The people who have developed the bad habit of comparing themselves to others have been given incorrect yardsticks for measurement from the start.

These people will always find it difficult to break out of this bad habit because there will always be someone who has it better than they do: a better house, better car, better job, higher income and so on.

6. No Alternative

This is a real and valid reason why bad habits are hard to break. These habits could fulfill a need that may not be met any other way.

Someone who has physical or psychological limitations such as a disability or social anxiety may find it hard to quit obsessive content consumption for better habits.

Alternately, a perfectly healthy person may be unable to quit smoking because alternates are just not working out.

Similarly, a person who bites their nails when anxious may be unable to relieve stress in any other socially accepted manner.

7. Stress

As mentioned above, anything that stresses us out can lead to adopting and cementing bad habits.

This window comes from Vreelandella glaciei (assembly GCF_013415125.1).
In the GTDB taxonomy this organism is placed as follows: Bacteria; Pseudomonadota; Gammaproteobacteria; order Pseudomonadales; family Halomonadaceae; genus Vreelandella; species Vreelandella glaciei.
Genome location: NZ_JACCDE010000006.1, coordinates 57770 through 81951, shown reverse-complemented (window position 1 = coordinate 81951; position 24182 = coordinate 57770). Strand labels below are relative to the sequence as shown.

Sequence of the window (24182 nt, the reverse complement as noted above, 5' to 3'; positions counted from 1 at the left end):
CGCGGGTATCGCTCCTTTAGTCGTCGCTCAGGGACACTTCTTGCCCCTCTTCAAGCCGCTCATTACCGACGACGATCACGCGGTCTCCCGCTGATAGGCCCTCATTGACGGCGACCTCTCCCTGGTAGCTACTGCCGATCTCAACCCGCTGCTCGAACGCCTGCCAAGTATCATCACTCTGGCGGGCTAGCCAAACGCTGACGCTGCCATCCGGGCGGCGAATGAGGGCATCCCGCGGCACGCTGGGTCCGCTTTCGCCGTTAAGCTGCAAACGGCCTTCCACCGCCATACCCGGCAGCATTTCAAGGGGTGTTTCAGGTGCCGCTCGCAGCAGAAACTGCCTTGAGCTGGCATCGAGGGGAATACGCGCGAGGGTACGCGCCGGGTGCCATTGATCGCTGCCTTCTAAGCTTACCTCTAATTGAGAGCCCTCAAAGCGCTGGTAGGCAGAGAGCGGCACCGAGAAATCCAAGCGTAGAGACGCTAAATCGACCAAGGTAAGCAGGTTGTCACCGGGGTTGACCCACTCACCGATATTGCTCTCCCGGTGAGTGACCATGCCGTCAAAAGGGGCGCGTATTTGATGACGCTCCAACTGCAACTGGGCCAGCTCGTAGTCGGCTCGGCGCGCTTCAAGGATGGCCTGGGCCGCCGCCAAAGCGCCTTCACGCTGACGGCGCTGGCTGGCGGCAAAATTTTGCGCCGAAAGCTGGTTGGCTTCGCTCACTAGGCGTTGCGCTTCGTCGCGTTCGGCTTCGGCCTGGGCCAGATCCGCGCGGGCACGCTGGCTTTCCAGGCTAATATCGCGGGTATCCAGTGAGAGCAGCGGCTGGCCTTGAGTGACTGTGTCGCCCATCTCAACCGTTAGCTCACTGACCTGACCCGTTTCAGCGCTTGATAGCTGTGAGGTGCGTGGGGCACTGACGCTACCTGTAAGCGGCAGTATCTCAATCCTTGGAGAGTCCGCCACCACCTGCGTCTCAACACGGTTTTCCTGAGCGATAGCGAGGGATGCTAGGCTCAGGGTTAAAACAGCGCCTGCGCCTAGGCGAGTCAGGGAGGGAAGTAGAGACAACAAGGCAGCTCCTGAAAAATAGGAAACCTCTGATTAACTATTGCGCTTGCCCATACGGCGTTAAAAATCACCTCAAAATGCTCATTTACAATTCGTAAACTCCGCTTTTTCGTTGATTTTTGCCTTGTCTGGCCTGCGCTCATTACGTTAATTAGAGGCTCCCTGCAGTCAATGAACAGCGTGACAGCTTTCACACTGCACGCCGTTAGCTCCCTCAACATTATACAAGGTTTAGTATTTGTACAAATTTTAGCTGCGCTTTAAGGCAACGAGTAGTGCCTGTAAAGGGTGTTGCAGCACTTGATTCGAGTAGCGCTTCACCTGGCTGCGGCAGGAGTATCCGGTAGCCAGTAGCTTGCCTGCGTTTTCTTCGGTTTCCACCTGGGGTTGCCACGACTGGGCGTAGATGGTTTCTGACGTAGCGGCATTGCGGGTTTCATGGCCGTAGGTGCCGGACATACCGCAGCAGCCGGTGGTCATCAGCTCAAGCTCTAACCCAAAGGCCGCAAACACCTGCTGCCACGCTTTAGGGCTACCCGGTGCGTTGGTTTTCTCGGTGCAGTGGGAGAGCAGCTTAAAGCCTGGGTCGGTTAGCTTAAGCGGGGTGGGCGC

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When a person is stressed about something, it is easy to give in to a bad habit because the mental resources required to fight them are not available.

Stress plays such a huge role in this that we commonly find a person who had previously managed to kick a bad habit fall back into the old ways because they felt their stress couldn’t be managed any other way.

8. Sense of Failure

People looking to kick bad habits may feel a strong sense of failure because it’s just that difficult.

Dropping a bad habit usually means changes in lifestyle that people may be unwilling to make, or these changes might not be easy to make in spite of the will to make them.

Over-eaters need to empty their house of unhealthy food, resist the urge to order in and not pick up their standard grocery items from the store.

Those who drink too much need to avoid the bars or even people who drink often.